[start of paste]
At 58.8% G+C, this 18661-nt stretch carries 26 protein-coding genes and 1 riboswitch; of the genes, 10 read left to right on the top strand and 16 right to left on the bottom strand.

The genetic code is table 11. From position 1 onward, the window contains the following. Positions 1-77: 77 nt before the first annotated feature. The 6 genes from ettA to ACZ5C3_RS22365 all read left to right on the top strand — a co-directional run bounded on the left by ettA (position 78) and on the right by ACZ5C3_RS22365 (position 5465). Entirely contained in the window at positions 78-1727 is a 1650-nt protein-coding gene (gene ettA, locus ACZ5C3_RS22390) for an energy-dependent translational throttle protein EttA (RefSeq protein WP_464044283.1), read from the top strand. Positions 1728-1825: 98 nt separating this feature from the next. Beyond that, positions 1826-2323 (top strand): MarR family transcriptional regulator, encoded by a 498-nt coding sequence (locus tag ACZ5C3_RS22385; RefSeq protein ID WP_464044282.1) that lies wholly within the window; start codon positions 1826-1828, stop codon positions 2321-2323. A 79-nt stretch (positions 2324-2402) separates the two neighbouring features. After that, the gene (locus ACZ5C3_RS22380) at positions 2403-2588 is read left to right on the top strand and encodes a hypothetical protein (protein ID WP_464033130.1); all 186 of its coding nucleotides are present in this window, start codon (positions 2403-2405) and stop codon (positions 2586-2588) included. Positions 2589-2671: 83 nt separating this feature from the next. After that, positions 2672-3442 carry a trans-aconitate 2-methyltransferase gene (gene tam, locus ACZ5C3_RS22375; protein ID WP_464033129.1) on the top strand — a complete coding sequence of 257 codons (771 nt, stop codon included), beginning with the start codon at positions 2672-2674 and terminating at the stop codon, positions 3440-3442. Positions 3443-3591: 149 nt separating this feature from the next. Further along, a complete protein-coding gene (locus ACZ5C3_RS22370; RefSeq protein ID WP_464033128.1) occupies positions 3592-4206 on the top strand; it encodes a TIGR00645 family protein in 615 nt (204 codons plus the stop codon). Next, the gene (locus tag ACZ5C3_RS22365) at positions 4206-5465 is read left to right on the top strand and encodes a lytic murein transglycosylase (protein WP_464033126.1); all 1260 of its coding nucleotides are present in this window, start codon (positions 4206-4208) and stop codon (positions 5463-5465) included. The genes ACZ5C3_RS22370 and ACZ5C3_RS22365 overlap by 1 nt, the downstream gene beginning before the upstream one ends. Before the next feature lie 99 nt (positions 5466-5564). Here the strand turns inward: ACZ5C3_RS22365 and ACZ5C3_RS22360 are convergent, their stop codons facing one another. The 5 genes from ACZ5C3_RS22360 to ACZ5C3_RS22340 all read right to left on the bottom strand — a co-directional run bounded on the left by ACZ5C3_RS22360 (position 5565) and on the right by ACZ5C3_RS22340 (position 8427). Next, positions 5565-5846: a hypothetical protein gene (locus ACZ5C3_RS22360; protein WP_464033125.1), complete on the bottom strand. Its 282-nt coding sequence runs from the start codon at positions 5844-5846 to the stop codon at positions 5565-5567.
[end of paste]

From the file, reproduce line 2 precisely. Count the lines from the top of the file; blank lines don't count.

The genetic code is table 11. From position 1 onward, the window contains the following. Positions 1-77: 77 nt before the first annotated feature. The 6 genes from ettA to ACZ5C3_RS22365 all read left to right on the top strand — a co-directional run bounded on the left by ettA (position 78) and on the right by ACZ5C3_RS22365 (position 5465). Entirely contained in the window at positions 78-1727 is a 1650-nt protein-coding gene (gene ettA, locus ACZ5C3_RS22390) for an energy-dependent translational throttle protein EttA (RefSeq protein WP_464044283.1), read from the top strand. Positions 1728-1825: 98 nt separating this feature from the next. Beyond that, positions 1826-2323 (top strand): MarR family transcriptional regulator, encoded by a 498-nt coding sequence (locus tag ACZ5C3_RS22385; RefSeq protein ID WP_464044282.1) that lies wholly within the window; start codon positions 1826-1828, stop codon positions 2321-2323. A 79-nt stretch (positions 2324-2402) separates the two neighbouring features. After that, the gene (locus ACZ5C3_RS22380) at positions 2403-2588 is read left to right on the top strand and encodes a hypothetical protein (protein ID WP_464033130.1); all 186 of its coding nucleotides are present in this window, start codon (positions 2403-2405) and stop codon (positions 2586-2588) included. Positions 2589-2671: 83 nt separating this feature from the next. After that, positions 2672-3442 carry a trans-aconitate 2-methyltransferase gene (gene tam, locus ACZ5C3_RS22375; protein ID WP_464033129.1) on the top strand — a complete coding sequence of 257 codons (771 nt, stop codon included), beginning with the start codon at positions 2672-2674 and terminating at the stop codon, positions 3440-3442. Positions 3443-3591: 149 nt separating this feature from the next. Further along, a complete protein-coding gene (locus ACZ5C3_RS22370; RefSeq protein ID WP_464033128.1) occupies positions 3592-4206 on the top strand; it encodes a TIGR00645 family protein in 615 nt (204 codons plus the stop codon). Next, the gene (locus tag ACZ5C3_RS22365) at positions 4206-5465 is read left to right on the top strand and encodes a lytic murein transglycosylase (protein WP_464033126.1); all 1260 of its coding nucleotides are present in this window, start codon (positions 4206-4208) and stop codon (positions 5463-5465) included. The genes ACZ5C3_RS22370 and ACZ5C3_RS22365 overlap by 1 nt, the downstream gene beginning before the upstream one ends. Before the next feature lie 99 nt (positions 5466-5564). Here the strand turns inward: ACZ5C3_RS22365 and ACZ5C3_RS22360 are convergent, their stop codons facing one another. The 5 genes from ACZ5C3_RS22360 to ACZ5C3_RS22340 all read right to left on the bottom strand — a co-directional run bounded on the left by ACZ5C3_RS22360 (position 5565) and on the right by ACZ5C3_RS22340 (position 8427). Next, positions 5565-5846: a hypothetical protein gene (locus ACZ5C3_RS22360; protein WP_464033125.1), complete on the bottom strand. Its 282-nt coding sequence runs from the start codon at positions 5844-5846 to the stop codon at positions 5565-5567.